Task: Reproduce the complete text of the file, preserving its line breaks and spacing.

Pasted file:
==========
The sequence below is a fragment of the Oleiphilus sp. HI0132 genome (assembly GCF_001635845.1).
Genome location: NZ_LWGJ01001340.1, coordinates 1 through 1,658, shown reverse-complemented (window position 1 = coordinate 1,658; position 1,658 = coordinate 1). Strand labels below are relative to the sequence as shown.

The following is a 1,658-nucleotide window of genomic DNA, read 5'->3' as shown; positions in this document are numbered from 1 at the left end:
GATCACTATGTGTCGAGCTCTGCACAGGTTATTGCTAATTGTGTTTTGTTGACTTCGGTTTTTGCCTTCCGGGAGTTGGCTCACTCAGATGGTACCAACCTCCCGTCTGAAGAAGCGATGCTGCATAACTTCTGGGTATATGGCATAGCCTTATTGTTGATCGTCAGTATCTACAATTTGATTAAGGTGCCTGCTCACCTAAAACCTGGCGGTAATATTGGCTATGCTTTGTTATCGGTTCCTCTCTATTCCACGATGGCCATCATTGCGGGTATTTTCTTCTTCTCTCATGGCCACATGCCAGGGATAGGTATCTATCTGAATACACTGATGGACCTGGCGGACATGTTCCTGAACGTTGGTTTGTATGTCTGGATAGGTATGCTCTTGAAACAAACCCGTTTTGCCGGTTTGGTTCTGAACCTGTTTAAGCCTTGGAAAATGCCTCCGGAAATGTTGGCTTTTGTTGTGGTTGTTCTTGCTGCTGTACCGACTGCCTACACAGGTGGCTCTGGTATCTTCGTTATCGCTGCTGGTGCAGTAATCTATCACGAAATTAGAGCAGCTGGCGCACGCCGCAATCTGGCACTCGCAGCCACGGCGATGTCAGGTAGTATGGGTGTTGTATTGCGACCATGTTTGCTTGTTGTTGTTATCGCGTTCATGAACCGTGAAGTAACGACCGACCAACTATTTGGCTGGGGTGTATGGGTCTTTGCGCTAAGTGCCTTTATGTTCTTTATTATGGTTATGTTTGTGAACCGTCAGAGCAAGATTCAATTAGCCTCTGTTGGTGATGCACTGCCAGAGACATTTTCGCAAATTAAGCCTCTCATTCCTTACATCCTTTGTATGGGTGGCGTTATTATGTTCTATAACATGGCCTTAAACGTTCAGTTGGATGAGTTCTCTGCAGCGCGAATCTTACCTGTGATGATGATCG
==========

The sequence below is a fragment of the Oleiphilus sp. HI0132 genome (assembly GCF_001635845.1).
Genome location: NZ_LWGJ01001340.1, coordinates 1 through 1,658, shown reverse-complemented (window position 1 = coordinate 1,658; position 1,658 = coordinate 1). Strand labels below are relative to the sequence as shown.

The following is a 1,658-nucleotide window of genomic DNA, read 5'->3' as shown; positions in this document are numbered from 1 at the left end:
GATCACTATGTGTCGAGCTCTGCACAGGTTATTGCTAATTGTGTTTTGTTGACTTCGGTTTTTGCCTTCCGGGAGTTGGCTCACTCAGATGGTACCAACCTCCCGTCTGAAGAAGCGATGCTGCATAACTTCTGGGTATATGGCATAGCCTTATTGTTGATCGTCAGTATCTACAATTTGATTAAGGTGCCTGCTCACCTAAAACCTGGCGGTAATATTGGCTATGCTTTGTTATCGGTTCCTCTCTATTCCACGATGGCCATCATTGCGGGTATTTTCTTCTTCTCTCATGGCCACATGCCAGGGATAGGTATCTATCTGAATACACTGATGGACCTGGCGGACATGTTCCTGAACGTTGGTTTGTATGTCTGGATAGGTATGCTCTTGAAACAAACCCGTTTTGCCGGTTTGGTTCTGAACCTGTTTAAGCCTTGGAAAATGCCTCCGGAAATGTTGGCTTTTGTTGTGGTTGTTCTTGCTGCTGTACCGACTGCCTACACAGGTGGCTCTGGTATCTTCGTTATCGCTGCTGGTGCAGTAATCTATCACGAAATTAGAGCAGCTGGCGCACGCCGCAATCTGGCACTCGCAGCCACGGCGATGTCAGGTAGTATGGGTGTTGTATTGCGACCATGTTTGCTTGTTGTTGTTATCGCGTTCATGAACCGTGAAGTAACGACCGACCAACTATTTGGCTGGGGTGTATGGGTCTTTGCGCTAAGTGCCTTTATGTTCTTTATTATGGTTATGTTTGTGAACCGTCAGAGCAAGATTCAATTAGCCTCTGTTGGTGATGCACTGCCAGAGACATTTTCGCAAATTAAGCCTCTCATTCCTTACATCCTTTGTATGGGTGGCGTTATTATGTTCTATAACATGGCCTTAAACGTTCAGTTGGATGAGTTCTCTGCAGCGCGAATCTTACCTGTGATGATGATCG